Terrance Floyd keeps his brother’s name alive

Vydalia Weatherly, Staff writer

On Wednesday, Feb. 1, at 8:30 p.m., approximately 280 Mercyhurst students, along with a countless numbers of faculty, staff and members of the community flooded into the Mary D’Angelo Performing Arts Center to listen to Terrence Floyd speak. Floyd is the half-brother of George Floyd who tragically died May 25, 2020, after Minneapolis, Minnesota police officer Derek Chauvin kneeled on his neck for almost nine minutes.

In the midst of a global pandemic, thousands of people courageously took to the streets to protest police brutality and systemic racism after news of George Floyd’s death and video footage begin to spread throughout the nations. Terrence Floyd was invited to campus by senior Cooper Hicks who serves as Mercyhurst Student Government’s Events Coordinator.

I, Vydalia Weatherly, along with senior Mercyhurst Student Government President, Lily Smith, had the privilege of interviewing Floyd. In a crowded Performing Arts Center, Floyd spoke about the legacy of his brother. Despite not growing up with his brother, Floyd discussed the bond they shared in their adult life and how losing his brother devastated his family. Floyd, who lived a normal life out of the spotlight, became an activist and public speaker after his brother’s death to keep George’s memory alive and to prevent another family from feeling the pain his father went through. “When you see me, think of George,” Floyd told the crowd repeatedly.

The Floyd family has launched a nonprofit organization named ‘We are Floyd’ to keep the memory of George alive. In recent years, Floyd has been impressed by the resilience of the younger generation as they fight for social change but says there is more we can do. Floyd argues that one weakness of the younger generation is that we lack the social skills needed to advance the fight. Floyd shared that when he was younger, he would go outside and interact with other people his age, but teens and young adults today prefer to spend their time on their phones or gaming devices. Floyd urged the crowd to be more social in their day-to-day lives, to go out and meet new people in person.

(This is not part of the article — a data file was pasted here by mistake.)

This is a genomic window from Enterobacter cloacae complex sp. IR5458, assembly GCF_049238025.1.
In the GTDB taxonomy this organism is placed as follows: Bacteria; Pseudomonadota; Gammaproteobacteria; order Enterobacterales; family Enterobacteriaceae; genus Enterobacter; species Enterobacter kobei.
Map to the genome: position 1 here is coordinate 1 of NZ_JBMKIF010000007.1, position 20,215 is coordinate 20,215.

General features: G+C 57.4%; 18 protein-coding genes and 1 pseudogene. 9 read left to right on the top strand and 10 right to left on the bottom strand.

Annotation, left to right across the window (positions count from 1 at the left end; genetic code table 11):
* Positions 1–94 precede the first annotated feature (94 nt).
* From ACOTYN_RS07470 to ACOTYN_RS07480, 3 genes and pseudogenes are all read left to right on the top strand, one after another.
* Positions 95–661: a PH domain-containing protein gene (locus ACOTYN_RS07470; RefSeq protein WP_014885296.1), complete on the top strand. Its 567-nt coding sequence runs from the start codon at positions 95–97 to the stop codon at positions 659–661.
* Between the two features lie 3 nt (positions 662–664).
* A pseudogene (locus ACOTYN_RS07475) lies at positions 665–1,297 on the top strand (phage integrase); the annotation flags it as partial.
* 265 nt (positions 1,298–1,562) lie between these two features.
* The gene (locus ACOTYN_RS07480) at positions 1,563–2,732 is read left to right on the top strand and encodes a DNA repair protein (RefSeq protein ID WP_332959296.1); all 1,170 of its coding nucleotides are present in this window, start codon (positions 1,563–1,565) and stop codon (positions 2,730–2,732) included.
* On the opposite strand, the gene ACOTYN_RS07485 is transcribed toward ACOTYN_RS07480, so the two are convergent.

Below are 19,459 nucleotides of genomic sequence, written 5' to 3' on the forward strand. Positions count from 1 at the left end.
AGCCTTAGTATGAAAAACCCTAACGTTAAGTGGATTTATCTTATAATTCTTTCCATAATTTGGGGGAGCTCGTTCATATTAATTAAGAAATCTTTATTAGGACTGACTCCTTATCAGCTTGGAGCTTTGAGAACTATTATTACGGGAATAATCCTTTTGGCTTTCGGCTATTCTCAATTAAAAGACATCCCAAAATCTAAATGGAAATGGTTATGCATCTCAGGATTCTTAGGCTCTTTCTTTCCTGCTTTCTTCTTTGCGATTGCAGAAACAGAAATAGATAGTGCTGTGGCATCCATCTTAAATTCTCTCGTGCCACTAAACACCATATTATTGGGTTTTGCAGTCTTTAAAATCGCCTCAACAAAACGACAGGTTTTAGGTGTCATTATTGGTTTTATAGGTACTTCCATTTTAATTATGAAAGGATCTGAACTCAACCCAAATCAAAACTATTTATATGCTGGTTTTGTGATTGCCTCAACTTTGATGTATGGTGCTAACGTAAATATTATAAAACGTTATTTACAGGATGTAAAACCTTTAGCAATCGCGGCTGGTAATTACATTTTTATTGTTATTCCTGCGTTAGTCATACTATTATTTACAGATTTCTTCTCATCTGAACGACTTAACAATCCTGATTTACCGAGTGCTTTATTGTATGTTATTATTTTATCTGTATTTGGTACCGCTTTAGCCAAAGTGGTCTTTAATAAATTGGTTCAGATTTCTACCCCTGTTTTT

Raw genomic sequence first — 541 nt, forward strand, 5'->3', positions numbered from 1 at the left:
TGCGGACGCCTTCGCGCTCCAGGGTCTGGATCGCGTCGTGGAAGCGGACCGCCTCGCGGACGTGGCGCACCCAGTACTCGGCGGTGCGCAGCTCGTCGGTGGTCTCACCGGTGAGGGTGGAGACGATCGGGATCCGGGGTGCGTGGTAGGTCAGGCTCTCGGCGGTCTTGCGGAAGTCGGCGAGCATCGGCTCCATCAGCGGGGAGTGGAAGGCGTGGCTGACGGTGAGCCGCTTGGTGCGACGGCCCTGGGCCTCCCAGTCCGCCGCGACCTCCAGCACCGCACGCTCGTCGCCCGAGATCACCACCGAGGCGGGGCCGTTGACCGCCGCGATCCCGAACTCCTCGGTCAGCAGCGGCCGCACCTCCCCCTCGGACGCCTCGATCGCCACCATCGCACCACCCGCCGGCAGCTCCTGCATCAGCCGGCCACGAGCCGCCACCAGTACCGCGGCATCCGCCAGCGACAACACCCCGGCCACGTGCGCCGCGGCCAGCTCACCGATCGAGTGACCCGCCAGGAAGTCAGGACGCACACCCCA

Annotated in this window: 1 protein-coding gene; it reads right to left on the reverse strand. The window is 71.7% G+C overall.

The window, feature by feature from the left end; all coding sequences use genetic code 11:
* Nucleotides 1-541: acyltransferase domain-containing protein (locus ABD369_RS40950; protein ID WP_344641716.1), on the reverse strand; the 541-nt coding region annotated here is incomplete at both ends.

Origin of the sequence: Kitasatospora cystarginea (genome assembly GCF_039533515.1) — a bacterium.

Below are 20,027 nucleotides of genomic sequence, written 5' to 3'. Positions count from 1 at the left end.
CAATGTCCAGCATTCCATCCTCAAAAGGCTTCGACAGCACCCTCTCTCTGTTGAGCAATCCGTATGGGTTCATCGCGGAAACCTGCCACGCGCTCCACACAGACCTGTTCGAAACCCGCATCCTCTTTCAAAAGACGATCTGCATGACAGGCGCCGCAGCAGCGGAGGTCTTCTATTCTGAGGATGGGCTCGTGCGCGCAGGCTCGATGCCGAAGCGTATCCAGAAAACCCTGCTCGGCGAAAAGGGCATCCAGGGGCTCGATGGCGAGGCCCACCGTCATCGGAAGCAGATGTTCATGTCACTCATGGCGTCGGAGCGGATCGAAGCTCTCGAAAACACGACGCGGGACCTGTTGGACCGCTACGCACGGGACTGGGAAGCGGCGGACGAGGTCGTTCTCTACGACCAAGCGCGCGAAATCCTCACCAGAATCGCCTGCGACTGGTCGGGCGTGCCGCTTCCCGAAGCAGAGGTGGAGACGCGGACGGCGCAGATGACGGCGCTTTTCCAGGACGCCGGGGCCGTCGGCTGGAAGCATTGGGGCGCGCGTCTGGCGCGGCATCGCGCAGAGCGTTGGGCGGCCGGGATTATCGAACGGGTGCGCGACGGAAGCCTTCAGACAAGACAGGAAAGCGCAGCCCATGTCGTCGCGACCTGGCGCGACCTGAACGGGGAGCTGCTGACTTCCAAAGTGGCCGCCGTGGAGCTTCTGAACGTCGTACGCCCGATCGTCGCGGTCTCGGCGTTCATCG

“It is only through communicating with one another and interacting with people from different backgrounds that social change can occur and last,” said Floyd. At dinner before the event, Floyd revealed that he had been invited to attend Tyre Nichols’s funeral but believed it was more important than ever to come to Mercyhurst to share his message. Tyre Nichols, a 29-year-old black man, was beaten by five Memphis police officers and died from his injuries three days later on Jan. 10.

Floyd told the crowd in the PAC that everyone must continue to talk about police brutality as it continues to occur throughout the nation. Floyd commented that if even one person posted about his brother on social media each day, it will keep the conversation going and apply pressure for things to change for the better.

At the end of his discussion, Floyd told the crowd that we are all of the same race, the human race, and we must treat others better, love each other better, and protect one another from harm. That is the only way for society to truly heal, according to Floyd. The next day on Feb. 2, Black Students for Unity hosted a dialogue to debrief after Floyd’s discussion.

Students, faculty members, and Erie residents gathered in Zurn 114 to discuss what they learned from Floyd’s talk, but also their hopes for the future of the campus and the nation when it comes to bettering race relations and dealing with heavy issues, such as systematic racism. To learn more about events going on on campus and in Erie, you can visit the Hub or follow @hurstcampuslife on Instagram.